By Becky Tumidolsky
At the risk of offending the more serious reader (if I haven’t already with the above clip), I’m going to talk about camp horror films—specifically, writer/director Sam Raimi’s Evil Dead series—and what on earth they have to do with B2B content marketing.
How Evil Dead Became a Beloved Brand
When it comes to buying movies, I rarely do. But I made a point to own these ridiculous films—The Evil Dead (1981), Evil Dead II (1987), and Army of Darkness (1993). I consider them classics. They appeal to me for many reasons; for starters, they don’t take themselves too seriously. Not at all seriously, in fact. That’s part of their charm.
It isn’t that smart, talented people didn’t produce these movies. It’s just that they don’t pretend to be smarter than their audiences. With a pitch-perfect blend of familiar horror conventions, bad special effects, goofy camera angles, farcical dialogue and a cocky-but-hapless hero (Ash, played by Bruce Campbell), these filmmakers contributed something clever and unique to a well-worn genre with nary a hint of self-importance.
What’s more, they clearly love their craft. These guys didn’t set out to win awards; they set out to connect with their target audiences using seemingly bad film making as a blunt instrument of humor. The gleeful way they peddle their signature silliness is, to fans like me, irresistible.
Now, I’m not suggesting these films are timeless works of art. But the people who like these films tend to LOVE these films. Unlike so many other movies—many of which involved bigger production values, bigger stars and bigger hype—the Evil Dead franchise has enjoyed a devoted following for decades. Perhaps even more surprisingly, Evil Dead fans take great pride in their brand loyalty.
Oh, How the High and Mighty Fall (Flat)
Recall the many films that have bombed at theaters, despite massive budgets, intense marketing, and A-list producers, directors, and actors—e.g., Robert Redford’s Lions for Lambs (2007); Steven Soderbergh’s Che (2008); Jerry Bruckheimer’s The Lone Ranger (2013). Though not all box-office flops have been critical failures, all of them failed to attract viewers.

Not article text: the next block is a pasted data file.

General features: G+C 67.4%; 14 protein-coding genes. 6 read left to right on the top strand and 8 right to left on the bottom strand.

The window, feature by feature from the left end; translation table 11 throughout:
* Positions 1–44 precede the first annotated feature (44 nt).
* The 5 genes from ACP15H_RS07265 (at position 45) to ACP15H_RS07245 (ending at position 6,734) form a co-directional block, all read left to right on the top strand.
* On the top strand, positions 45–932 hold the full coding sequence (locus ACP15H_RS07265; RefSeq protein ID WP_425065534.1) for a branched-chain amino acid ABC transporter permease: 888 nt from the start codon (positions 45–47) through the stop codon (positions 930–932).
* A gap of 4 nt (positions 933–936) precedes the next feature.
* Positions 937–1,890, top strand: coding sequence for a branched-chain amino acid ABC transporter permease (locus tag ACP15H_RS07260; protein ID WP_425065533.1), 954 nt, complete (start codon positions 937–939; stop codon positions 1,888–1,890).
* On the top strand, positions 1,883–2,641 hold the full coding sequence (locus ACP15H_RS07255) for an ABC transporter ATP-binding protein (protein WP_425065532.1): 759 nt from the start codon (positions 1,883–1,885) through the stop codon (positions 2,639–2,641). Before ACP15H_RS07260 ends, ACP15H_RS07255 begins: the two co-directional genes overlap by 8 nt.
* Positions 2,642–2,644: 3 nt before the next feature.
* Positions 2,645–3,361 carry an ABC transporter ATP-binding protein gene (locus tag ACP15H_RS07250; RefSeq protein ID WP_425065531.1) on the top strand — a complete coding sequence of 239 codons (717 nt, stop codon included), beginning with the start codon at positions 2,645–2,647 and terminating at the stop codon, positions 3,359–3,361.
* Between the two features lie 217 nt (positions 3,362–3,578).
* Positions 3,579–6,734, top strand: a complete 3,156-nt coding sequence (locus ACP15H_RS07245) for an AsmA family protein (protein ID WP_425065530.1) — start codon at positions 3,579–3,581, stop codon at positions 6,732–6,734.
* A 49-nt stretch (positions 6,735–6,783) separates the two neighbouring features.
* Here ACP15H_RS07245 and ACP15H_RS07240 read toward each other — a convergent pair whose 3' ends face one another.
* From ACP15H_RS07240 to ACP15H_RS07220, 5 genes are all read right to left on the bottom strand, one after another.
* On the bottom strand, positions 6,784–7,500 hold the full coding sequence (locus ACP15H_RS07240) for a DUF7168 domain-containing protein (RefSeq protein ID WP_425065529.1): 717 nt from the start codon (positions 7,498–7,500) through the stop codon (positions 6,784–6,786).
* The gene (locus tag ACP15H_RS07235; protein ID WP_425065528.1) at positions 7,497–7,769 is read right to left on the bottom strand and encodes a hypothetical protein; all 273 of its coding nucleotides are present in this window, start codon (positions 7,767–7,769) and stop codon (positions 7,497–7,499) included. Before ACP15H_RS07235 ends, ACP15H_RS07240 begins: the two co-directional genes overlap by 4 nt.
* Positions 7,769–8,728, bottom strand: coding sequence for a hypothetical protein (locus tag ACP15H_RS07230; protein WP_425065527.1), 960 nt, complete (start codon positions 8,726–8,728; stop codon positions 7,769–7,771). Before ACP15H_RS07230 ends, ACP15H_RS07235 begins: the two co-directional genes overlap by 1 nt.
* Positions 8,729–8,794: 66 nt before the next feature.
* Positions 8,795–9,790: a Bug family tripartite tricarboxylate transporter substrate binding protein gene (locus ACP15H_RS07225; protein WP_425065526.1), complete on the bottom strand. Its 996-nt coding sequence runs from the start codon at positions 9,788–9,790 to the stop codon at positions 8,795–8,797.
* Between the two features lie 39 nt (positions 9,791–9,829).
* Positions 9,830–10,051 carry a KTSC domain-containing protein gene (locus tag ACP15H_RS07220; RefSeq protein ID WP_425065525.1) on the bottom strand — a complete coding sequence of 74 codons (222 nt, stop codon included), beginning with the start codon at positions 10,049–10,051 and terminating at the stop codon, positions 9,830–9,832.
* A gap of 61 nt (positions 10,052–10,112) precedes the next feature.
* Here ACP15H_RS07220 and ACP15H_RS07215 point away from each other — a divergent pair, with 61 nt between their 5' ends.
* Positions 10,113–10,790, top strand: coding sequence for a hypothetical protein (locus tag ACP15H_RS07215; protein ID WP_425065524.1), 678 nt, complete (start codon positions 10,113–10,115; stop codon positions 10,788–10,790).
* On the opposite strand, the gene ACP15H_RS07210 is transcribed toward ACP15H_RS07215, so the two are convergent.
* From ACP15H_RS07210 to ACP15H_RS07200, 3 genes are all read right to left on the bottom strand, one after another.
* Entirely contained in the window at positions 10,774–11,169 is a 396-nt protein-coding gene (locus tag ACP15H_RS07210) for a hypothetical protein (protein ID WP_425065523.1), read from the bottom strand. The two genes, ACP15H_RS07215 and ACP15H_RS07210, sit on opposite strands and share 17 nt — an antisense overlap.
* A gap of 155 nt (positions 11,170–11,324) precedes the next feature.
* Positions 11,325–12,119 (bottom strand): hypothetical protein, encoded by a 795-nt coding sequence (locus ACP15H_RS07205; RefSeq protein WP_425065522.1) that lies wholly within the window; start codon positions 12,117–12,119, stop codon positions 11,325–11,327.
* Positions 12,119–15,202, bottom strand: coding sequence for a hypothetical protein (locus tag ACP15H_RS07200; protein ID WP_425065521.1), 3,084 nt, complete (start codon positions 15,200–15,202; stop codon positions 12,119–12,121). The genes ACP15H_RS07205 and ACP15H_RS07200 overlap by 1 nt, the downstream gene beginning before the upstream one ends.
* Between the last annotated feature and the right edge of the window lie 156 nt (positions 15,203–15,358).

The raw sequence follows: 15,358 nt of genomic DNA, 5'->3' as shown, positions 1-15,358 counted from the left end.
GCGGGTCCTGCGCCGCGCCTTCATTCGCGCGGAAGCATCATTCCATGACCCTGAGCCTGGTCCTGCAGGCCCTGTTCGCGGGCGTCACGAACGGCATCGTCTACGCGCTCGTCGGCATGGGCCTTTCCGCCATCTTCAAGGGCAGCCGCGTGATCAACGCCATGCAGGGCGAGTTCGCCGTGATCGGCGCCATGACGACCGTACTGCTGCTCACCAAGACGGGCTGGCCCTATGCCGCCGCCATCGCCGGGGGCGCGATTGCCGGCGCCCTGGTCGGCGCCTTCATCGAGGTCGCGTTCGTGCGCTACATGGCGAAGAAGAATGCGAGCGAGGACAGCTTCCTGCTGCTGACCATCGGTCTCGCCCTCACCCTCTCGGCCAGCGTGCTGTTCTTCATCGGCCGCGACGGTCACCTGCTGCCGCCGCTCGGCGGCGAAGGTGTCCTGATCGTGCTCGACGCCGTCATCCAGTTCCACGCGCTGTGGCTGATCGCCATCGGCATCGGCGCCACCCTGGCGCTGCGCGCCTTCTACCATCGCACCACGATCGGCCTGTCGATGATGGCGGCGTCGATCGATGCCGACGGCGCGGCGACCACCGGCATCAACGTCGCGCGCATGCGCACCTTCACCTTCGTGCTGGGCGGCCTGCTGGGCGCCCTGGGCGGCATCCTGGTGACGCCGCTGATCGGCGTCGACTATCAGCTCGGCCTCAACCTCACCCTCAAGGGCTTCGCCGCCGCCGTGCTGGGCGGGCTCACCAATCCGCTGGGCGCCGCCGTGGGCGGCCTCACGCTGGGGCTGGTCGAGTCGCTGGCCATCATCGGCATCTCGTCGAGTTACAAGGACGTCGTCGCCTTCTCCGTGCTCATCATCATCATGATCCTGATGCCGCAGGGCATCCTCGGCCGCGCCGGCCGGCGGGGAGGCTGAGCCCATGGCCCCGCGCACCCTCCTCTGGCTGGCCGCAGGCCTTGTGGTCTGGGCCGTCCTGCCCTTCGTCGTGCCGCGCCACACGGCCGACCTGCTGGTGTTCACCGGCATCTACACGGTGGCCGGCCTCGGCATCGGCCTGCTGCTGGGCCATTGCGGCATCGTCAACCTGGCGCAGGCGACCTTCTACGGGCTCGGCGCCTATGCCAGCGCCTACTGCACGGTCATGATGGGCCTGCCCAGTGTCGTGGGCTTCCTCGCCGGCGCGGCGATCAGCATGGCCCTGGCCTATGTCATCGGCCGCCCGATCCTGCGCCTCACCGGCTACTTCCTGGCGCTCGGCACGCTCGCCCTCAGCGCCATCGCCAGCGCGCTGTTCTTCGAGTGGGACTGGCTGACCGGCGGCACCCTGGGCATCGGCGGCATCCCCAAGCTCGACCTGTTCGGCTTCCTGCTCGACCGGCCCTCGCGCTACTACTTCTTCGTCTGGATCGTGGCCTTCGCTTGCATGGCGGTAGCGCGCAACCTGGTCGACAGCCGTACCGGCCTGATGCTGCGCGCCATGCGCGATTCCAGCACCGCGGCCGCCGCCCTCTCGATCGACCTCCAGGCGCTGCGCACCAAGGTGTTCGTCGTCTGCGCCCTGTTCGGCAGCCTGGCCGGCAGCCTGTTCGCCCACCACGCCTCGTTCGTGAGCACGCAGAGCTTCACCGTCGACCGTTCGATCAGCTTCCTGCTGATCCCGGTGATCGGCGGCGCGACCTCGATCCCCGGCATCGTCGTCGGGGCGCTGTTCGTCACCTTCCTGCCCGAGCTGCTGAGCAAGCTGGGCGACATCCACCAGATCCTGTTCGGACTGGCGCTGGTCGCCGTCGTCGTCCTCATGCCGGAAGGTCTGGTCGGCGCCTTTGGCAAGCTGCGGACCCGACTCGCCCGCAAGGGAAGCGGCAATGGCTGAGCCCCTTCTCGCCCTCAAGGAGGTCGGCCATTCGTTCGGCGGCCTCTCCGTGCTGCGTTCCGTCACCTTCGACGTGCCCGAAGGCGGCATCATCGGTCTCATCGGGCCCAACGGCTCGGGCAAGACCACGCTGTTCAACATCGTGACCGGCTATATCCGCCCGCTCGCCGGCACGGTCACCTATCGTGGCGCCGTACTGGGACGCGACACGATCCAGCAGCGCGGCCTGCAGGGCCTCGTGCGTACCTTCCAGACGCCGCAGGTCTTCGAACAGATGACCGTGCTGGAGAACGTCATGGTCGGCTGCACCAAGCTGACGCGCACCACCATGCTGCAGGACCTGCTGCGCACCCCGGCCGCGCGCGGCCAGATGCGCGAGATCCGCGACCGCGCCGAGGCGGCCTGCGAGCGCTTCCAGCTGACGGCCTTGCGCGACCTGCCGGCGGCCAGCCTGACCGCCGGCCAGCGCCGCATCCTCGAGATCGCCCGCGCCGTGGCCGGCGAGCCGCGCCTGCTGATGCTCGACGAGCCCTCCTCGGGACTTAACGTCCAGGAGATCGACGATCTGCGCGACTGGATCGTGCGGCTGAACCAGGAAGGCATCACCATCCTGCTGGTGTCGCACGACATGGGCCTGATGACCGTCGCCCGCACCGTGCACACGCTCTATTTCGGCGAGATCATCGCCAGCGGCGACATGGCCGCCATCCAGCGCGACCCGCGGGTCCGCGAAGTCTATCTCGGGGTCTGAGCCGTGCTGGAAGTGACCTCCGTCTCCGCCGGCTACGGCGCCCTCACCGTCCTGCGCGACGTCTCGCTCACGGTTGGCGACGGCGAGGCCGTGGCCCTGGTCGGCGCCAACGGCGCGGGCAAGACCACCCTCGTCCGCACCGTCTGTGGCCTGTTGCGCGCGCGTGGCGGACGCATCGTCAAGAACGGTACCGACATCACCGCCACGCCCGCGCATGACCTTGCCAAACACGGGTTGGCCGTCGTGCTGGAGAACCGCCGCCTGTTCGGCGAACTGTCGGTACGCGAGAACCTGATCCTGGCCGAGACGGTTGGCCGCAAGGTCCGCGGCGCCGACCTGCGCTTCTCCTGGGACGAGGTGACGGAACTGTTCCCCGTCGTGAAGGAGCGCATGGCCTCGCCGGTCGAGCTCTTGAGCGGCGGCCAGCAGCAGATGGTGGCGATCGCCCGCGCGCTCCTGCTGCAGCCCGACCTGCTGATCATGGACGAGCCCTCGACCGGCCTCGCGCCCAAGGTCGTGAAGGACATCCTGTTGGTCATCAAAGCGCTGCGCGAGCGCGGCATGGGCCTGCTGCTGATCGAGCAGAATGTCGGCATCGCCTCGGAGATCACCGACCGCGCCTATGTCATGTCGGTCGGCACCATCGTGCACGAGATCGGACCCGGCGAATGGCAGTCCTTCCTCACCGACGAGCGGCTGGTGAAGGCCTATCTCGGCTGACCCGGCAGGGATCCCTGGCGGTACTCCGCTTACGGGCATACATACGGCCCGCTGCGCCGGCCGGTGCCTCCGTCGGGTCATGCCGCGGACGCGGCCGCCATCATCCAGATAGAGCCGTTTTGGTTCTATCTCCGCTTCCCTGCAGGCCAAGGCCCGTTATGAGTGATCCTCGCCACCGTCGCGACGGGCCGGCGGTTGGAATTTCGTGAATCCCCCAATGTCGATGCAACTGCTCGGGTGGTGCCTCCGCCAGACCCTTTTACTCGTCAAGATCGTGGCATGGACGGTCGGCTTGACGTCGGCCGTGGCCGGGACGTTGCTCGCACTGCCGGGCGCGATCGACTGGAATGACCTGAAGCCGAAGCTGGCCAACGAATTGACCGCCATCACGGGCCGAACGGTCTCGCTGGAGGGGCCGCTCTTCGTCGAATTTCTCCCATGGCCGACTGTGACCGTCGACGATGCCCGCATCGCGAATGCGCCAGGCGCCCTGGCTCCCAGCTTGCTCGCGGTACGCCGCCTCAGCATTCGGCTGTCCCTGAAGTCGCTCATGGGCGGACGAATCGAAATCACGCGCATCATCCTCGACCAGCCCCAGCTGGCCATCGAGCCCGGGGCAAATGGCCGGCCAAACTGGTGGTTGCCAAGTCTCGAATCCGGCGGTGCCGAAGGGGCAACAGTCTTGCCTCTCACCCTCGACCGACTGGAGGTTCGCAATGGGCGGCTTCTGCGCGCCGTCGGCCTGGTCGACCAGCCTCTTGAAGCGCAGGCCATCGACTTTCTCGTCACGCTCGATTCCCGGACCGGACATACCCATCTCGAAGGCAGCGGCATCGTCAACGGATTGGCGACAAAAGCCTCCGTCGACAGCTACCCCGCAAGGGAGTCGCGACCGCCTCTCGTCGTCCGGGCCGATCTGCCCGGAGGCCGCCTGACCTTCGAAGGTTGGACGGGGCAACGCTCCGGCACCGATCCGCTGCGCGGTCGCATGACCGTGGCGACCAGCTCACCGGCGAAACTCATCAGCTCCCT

Are such movies cursed? Or is something else at work here? Leave aside for a moment the laughably bad ones, like Battlefield Earth (2000) and Catwoman (2004), and the colossal misfires, like Disney’s John Carter (2012).
Worst of all is the supposed work of artistic genius that alienates and insults audiences. Pretentious, self-absorbed, self-congratulatory films serve their creators’ egos, and little else. People don’t just expect them to fail; they take joy in their failure.
Build Bonds, and You’ll Build Loyalty
I believe cult classics like Evil Dead offer important lessons in humility, ingenuity, and resonance for B2B content marketers looking to build brand loyalty.
- Be relatable. If you’re self-centered or cerebral for the sake of seeming smart, few readers will appreciate your efforts. With each and every communication, strive for an engaging experience marked by straight talk, sensitivity, genuine feeling, and maybe some good humor.
- Tap into the familiar, but show audiences something better. If you’re creating content that reflects audience expectations but doesn’t offer something new and memorable, you’re just adding to the heap.
- Invest yourself fully in the act of content creation. Draw on your expertise, your motivation to serve, and your passion for the work you do. They will undoubtedly shine through—and win you some diehard fans.
Since 2001, Becky Tumidolsky has written awareness-building content for B2B brands and their discerning audiences. Her work has appeared in leading publications such as Forbes, U.S.News & World Report, Bloomberg Markets, Newsweek, and Inc. as well as corporate blogs, websites, white papers, and other content assets.
Becky loves writing fluid, error-free prose. She’s even more passionate about building the foundation for her work—uncovering core brand distinctions, framing them thematically, and developing fresh, compelling narratives that advance corporate strategies.